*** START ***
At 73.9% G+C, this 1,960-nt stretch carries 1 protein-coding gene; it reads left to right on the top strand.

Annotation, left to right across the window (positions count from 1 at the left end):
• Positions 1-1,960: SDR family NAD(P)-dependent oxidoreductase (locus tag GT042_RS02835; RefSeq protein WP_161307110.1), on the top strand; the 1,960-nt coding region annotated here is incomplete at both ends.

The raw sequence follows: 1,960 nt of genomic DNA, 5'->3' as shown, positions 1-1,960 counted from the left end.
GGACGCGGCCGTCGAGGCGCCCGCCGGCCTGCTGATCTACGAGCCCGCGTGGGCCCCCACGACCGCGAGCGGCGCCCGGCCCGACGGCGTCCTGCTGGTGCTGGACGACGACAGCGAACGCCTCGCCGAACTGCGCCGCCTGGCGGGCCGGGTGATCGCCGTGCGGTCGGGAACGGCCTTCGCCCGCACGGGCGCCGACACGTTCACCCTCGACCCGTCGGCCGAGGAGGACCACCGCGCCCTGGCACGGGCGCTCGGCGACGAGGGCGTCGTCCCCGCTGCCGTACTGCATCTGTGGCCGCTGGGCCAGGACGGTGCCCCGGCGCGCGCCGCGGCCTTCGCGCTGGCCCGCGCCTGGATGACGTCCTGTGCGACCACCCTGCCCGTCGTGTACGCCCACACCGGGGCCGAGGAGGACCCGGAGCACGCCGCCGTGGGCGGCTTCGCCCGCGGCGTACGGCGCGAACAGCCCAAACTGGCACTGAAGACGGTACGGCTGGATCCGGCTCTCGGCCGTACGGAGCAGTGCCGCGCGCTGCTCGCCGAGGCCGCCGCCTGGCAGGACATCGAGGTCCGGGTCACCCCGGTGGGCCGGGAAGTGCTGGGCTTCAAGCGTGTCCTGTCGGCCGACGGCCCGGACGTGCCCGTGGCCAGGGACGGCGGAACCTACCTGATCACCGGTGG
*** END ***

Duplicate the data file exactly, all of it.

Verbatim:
At 73.9% G+C, this 1,960-nt stretch carries 1 protein-coding gene; it reads left to right on the top strand.

Annotation, left to right across the window (positions count from 1 at the left end):
• Positions 1-1,960: SDR family NAD(P)-dependent oxidoreductase (locus tag GT042_RS02835; RefSeq protein WP_161307110.1), on the top strand; the 1,960-nt coding region annotated here is incomplete at both ends.

The raw sequence follows: 1,960 nt of genomic DNA, 5'->3' as shown, positions 1-1,960 counted from the left end.
GGACGCGGCCGTCGAGGCGCCCGCCGGCCTGCTGATCTACGAGCCCGCGTGGGCCCCCACGACCGCGAGCGGCGCCCGGCCCGACGGCGTCCTGCTGGTGCTGGACGACGACAGCGAACGCCTCGCCGAACTGCGCCGCCTGGCGGGCCGGGTGATCGCCGTGCGGTCGGGAACGGCCTTCGCCCGCACGGGCGCCGACACGTTCACCCTCGACCCGTCGGCCGAGGAGGACCACCGCGCCCTGGCACGGGCGCTCGGCGACGAGGGCGTCGTCCCCGCTGCCGTACTGCATCTGTGGCCGCTGGGCCAGGACGGTGCCCCGGCGCGCGCCGCGGCCTTCGCGCTGGCCCGCGCCTGGATGACGTCCTGTGCGACCACCCTGCCCGTCGTGTACGCCCACACCGGGGCCGAGGAGGACCCGGAGCACGCCGCCGTGGGCGGCTTCGCCCGCGGCGTACGGCGCGAACAGCCCAAACTGGCACTGAAGACGGTACGGCTGGATCCGGCTCTCGGCCGTACGGAGCAGTGCCGCGCGCTGCTCGCCGAGGCCGCCGCCTGGCAGGACATCGAGGTCCGGGTCACCCCGGTGGGCCGGGAAGTGCTGGGCTTCAAGCGTGTCCTGTCGGCCGACGGCCCGGACGTGCCCGTGGCCAGGGACGGCGGAACCTACCTGATCACCGGTGG